Last week, I added a new item to the list of things I never thought I’d hear myself say to my child: “Freddy, you can use a permanent marker to black out the page in that book.”
That’s right. When I researched fun ways to celebrate National Poetry Month, I stumbled across blackout poetry. We decided to give it a try!
Poetry is tricky. Most kids think it’s hard or boring. You can get your kids to love poetry by making it a fun experience. Teach them how to make blackout poetry!
What is Blackout Poetry?
Blackout poetry is when a writer takes a marker (usually black; hence the name “blackout poetry”) to an already established text like a newspaper or the page of a book and starts crossing out and blackening words until a new poem is formed.
Austin Kleon has made a career out of creating blackout poetry from newspapers. See some of his work here. When he shared his work online, this style of poetry gained massive popularity! Offbeat Poetry keeps a fascinating catalog of redacted poetry as well.
Is this something you can do with your children? Can you make your own original blackout poetry?
I did! My poem isn’t perfect. It won’t win any awards. But I enjoyed the process. That’s what’s important!
This is a fun way to get excited about poetry. You can use this activity to spark creativity.
Materials You’ll Need to Make Your Poetry
How to Make Blackout Poetry
Step 1: Find an old newspaper or book.
Real talk…newspapers are fossils. Everything has moved online. Despite this, we still get free local newspapers delivered to our doorstep. We use them for our blackout poetry! You can use an old newspaper or go online and print out some text.
Years ago, my mother gave me an XL storage tub full of books from my childhood. After my four children read through most of them, they fell apart due to age. We use the pages from these old books for our poetry projects.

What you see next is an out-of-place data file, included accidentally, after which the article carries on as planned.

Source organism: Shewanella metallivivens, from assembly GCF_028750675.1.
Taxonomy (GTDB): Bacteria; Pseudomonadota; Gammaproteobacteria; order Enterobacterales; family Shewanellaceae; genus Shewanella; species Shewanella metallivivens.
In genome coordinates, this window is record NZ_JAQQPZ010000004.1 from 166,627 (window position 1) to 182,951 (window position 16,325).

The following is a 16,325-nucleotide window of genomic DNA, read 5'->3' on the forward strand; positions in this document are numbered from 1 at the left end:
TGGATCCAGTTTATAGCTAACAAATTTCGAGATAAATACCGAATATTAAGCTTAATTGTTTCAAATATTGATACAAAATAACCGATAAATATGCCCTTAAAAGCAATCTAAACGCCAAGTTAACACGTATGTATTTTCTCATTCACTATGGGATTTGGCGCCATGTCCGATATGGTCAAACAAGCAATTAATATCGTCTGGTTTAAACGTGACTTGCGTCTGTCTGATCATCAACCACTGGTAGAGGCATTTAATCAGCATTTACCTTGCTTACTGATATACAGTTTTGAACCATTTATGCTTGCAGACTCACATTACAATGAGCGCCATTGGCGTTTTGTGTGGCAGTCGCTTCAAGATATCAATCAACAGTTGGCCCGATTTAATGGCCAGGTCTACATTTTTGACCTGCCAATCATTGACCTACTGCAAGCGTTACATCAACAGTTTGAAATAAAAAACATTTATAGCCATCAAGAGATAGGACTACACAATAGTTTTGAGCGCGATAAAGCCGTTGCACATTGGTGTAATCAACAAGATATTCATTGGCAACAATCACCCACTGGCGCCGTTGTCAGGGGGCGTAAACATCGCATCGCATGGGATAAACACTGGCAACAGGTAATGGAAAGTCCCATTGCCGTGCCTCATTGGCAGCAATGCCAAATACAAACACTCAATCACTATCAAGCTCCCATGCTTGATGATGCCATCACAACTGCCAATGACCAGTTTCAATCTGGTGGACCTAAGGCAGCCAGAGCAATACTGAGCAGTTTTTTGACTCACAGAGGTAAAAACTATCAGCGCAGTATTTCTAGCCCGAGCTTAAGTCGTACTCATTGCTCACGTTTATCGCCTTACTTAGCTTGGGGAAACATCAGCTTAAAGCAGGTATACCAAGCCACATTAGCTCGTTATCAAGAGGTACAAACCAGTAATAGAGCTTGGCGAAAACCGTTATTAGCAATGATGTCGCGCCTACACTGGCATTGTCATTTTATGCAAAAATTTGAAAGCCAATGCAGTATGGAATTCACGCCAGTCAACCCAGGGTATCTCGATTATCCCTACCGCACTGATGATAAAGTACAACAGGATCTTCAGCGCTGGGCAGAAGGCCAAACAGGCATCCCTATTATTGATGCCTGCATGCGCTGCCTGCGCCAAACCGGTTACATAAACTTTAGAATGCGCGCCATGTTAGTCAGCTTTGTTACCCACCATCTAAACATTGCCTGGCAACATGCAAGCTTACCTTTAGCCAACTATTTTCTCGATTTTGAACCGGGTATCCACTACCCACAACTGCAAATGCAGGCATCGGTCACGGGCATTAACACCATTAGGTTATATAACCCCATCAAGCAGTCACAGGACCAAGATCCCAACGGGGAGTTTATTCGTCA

If you have any old books lying around, repurpose them into poetry pages. By repurposing, I mean remove the pages from the binding using a paper cutter.
Step 2: Once you pick the page you want to use for your blackout poetry, jot down interesting or fun words you find on a separate piece of paper.
Before you or your child start blackening out the page, make a list of interesting words you might want to keep for your own poem. Do this on a separate piece of paper.
Step 3: Decide which words you want to keep for your own poem.
Pick the best words from the list you created. Cross off and eliminate words you don’t want to use in your blackout poem. If it helps, read your word list aloud to determine the flow.
Step 4: Go back to your page of text and draw boxes around the words you plan to keep.
Use a pencil for this! That way, if you make a mistake, you can erase it! Make your boxes bigger than they need to be to allow for errors.
Step 5: Go over your pencil marks with a fine tip permanent marker.
We made the mistake of using a large tip (or king-size) permanent marker on our first attempt at creating blackout poetry, and we experienced lots of mistakes where our markers slipped and came too close to the words we wanted to keep.
Step 6: Erase your pencil marks.
Step 7: Use a ruler to create an outline or guide around the entire text and go over it with king size permanent marker.
Make a big rectangle (see image below). This makes it easier to black out large chunks of the page without it looking too sloppy. Do it in pencil first, and then go over it with a permanent marker.
step 8: Use a large tip permanent marker to create your black-out all of the text you didn’t box out.
Use a large tip permanent marker to create your black-out all of the text you didn’t box out. Color all the white space as well.
Advanced tip: young artists can use different colors or add an image or drawing that relates to the poem on the page as well. Prismacolor Premier Colored Pencils are our favorite for this!
Step 9: Admire your new blackout poetry!
That’s it! You’ve learned how to make blackout poetry. Hang up your new piece of art on a bulletin board, or decorate your wall with this unique work.
TIME-LAPSE EXAMPLE OF BLACKOUT POETRY
You can use the above instructions as part of an at-home poetry lesson. This is a simple way to get your children interested in poetry outside of school! Blackout poems can be as easy or as difficult as you make them.
Poetry encourages higher-order thinking skills, abstract thinking skills, and communication skills. Look at this art form as a doorway into literacy, as it is as powerful as it is musical.
For another creative activity to try, check out my post on Chain Stories.
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